Is Your Realtor a GREAT Real Estate Agent?


There’s a BiggerPockets forum thread going on this week that addresses the issue of realtors, and whether they are worth their fee when selling your investment property. While I’m not going to address that particular issue in this post (suffice it to say, I believe great agents are worth every penny and not-so-great agents will lose you lots of pennies), I do want to review the criteria that I use to differentiate the great agents, especially when it comes to working with investors.

First, let me break down the three main areas that I use to evaluate an agent:

  1. Listing and Marketing
  2. Negotiating
  3. Getting to the Table

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Listing and Marketing

Here are some of the things you should be looking for from your agent when it comes to Listing and Marketing your property:

  • Accurate Pricing: Perhaps one of the most important aspects of being a Listing Agent (someone who represents the seller) is the ability to accurately determine how much a property will sell for. If you overestimate, you run the risk of not getting any offers, letting the listing get “stale” and ultimately keeping the seller from making his profit. If you underestimate, you’re leaving money on the table that should be going into the seller’s pocket. Great agents know how to accurately price a property; even better agents can tell you how much longer or shorter the property will sit if you adjust your price, allowing you to do your own cost-benefit analysis on the pricing decision.
  • Great Listing: Anyone can write a few grandiose words about your property and throw up a half-dozen average pictures. A great agent recognizes that the listing is the last opportunity to make a first impression on your buyers. The goal is to get them excited about seeing the property just from looking at the listing. If they’re excited about seeing the property, and have a day or two to look forward to it, they start building up an emotional attachment in their head. So, while they may be out looking at a number of properties before yours, yours is the one they’re looking forward to. A great agent knows how to write listing copy to really connect with buyers and knows how to take pictures (or hire someone to take pictures) that present a WOW factor in the listing.
  • Getting Showings: For $300, you can list your property on the MLS using a flat-fee listing service. So, don’t fool yourself into believing that you need an agent to get you onto the MLS, or that an agent is good just because they get you showings based on your MLS listing. Great agents have a network of other agents that they turn to after each listing to market the property, find targeted buyers, etc. If you can expect to get 5-10 showings the first weekend just from listing the property on the MLS, you should expect 20-30 showings if you have a great agent.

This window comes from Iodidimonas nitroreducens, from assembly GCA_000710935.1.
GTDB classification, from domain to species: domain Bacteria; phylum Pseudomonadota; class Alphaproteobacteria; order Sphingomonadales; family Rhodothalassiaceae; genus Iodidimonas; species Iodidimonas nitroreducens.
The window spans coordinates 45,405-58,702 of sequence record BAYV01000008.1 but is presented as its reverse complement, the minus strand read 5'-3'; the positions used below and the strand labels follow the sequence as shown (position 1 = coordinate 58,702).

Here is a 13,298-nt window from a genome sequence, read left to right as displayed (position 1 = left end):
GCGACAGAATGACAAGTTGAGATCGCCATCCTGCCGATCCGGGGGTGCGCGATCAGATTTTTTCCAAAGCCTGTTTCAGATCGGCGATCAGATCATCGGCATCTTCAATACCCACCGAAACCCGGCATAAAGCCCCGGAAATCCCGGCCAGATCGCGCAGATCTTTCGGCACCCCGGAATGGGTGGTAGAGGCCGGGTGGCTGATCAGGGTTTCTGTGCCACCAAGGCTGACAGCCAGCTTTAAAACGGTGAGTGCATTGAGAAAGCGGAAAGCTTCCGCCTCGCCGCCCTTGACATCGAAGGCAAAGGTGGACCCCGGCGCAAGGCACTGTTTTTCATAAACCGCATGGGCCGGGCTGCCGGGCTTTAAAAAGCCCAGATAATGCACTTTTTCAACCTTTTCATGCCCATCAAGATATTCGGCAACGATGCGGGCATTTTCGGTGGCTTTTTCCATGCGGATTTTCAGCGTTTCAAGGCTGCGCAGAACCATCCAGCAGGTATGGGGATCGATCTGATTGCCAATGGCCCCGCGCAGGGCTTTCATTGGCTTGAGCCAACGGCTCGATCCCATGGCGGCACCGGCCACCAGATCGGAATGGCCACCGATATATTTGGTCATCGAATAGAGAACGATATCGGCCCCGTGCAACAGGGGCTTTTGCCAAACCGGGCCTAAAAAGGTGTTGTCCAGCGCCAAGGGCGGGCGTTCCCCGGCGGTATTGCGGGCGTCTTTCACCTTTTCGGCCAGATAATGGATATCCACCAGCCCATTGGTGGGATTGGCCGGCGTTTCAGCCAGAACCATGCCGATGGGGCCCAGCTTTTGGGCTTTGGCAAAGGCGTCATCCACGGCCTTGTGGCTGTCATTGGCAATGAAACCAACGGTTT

• Preparing For Showings: Great agents don’t leave things to chance. For example, in our business (where my wife is the agent for our properties), we keep each house on a portable alarm system. One reason we do this is to protect our investment. But the bigger reason is that we want to ensure that buyer’s agents HAVE to call us and let us know BEFORE they show the property (our listing asks for 30 minutes notice so we can turn off the alarm). This gives us time to send one of our employees over to the property to turn on the lights, open the blinds, verify the temperature, refill the scented air-fresheners, make sure there are flyers and blank contracts on the counter, make sure there is no trash in the yard, etc. This ensures that every single showing makes the best possible first impression on the buyer.
  • Soliciting Offers and Getting Feedback: Any agent can tell you that you had 10 showings over the past week. A great agent knows how each of the showings went, what the buyer (and the agent) liked and didn’t like, whether an offer is forthcoming or not, and any other information pertinent to the sale. How does the agent do this? Simple…they pick up the phone and call the buyer’s agent for feedback a couple hours after the showing. A can’t tell you the number of investors I speak with who say they can’t get an offer, and when I ask what negative things the buyers have noticed, they say, “How would I know?”
  • Evaluating Progress: Not every showing is going to result in an offer. Hopefully, if the property is priced correctly, you’ll get an offer within the first 3 or 5 showings, but sometimes, even that doesn’t happen. When that (doesn’t) happen, the important point is to know why. A great agent will be able to use the market data and feedback they’ve gotten to determine why. Does the property need a price drop? Does it need a fence around the back yard to shield the trash in the neighbors yard? Does it just need more time and a couple more showings?